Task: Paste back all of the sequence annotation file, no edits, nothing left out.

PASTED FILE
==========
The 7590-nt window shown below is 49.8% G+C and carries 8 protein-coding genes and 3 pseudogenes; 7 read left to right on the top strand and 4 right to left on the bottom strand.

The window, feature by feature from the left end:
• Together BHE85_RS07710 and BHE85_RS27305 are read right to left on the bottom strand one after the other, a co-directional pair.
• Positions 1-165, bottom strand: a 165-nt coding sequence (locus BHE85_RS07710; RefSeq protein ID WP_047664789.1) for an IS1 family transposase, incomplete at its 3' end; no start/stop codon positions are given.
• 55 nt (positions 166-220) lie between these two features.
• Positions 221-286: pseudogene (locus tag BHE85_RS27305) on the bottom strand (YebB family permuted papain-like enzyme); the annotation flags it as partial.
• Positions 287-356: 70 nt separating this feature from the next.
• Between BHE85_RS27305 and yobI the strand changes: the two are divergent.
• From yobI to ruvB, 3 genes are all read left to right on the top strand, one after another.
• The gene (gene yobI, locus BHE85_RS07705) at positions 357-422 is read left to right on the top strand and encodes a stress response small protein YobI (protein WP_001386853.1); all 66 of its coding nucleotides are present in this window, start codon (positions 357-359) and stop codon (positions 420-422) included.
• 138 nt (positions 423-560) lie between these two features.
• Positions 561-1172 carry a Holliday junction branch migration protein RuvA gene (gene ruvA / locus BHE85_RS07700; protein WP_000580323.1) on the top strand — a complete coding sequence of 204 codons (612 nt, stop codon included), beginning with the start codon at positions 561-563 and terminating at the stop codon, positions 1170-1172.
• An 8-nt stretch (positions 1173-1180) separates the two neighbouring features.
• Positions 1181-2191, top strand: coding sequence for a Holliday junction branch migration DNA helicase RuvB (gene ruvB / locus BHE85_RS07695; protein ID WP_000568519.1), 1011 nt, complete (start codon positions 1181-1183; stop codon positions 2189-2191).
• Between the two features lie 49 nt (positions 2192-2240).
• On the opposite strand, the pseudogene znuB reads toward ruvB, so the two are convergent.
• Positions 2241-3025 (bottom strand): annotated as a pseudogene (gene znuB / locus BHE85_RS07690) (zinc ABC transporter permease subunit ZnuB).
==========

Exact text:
The 7590-nt window shown below is 49.8% G+C and carries 8 protein-coding genes and 3 pseudogenes; 7 read left to right on the top strand and 4 right to left on the bottom strand.

The window, feature by feature from the left end:
• Together BHE85_RS07710 and BHE85_RS27305 are read right to left on the bottom strand one after the other, a co-directional pair.
• Positions 1-165, bottom strand: a 165-nt coding sequence (locus BHE85_RS07710; RefSeq protein ID WP_047664789.1) for an IS1 family transposase, incomplete at its 3' end; no start/stop codon positions are given.
• 55 nt (positions 166-220) lie between these two features.
• Positions 221-286: pseudogene (locus tag BHE85_RS27305) on the bottom strand (YebB family permuted papain-like enzyme); the annotation flags it as partial.
• Positions 287-356: 70 nt separating this feature from the next.
• Between BHE85_RS27305 and yobI the strand changes: the two are divergent.
• From yobI to ruvB, 3 genes are all read left to right on the top strand, one after another.
• The gene (gene yobI, locus BHE85_RS07705) at positions 357-422 is read left to right on the top strand and encodes a stress response small protein YobI (protein WP_001386853.1); all 66 of its coding nucleotides are present in this window, start codon (positions 357-359) and stop codon (positions 420-422) included.
• 138 nt (positions 423-560) lie between these two features.
• Positions 561-1172 carry a Holliday junction branch migration protein RuvA gene (gene ruvA / locus BHE85_RS07700; protein WP_000580323.1) on the top strand — a complete coding sequence of 204 codons (612 nt, stop codon included), beginning with the start codon at positions 561-563 and terminating at the stop codon, positions 1170-1172.
• An 8-nt stretch (positions 1173-1180) separates the two neighbouring features.
• Positions 1181-2191, top strand: coding sequence for a Holliday junction branch migration DNA helicase RuvB (gene ruvB / locus BHE85_RS07695; protein ID WP_000568519.1), 1011 nt, complete (start codon positions 1181-1183; stop codon positions 2189-2191).
• Between the two features lie 49 nt (positions 2192-2240).
• On the opposite strand, the pseudogene znuB reads toward ruvB, so the two are convergent.
• Positions 2241-3025 (bottom strand): annotated as a pseudogene (gene znuB / locus BHE85_RS07690) (zinc ABC transporter permease subunit ZnuB).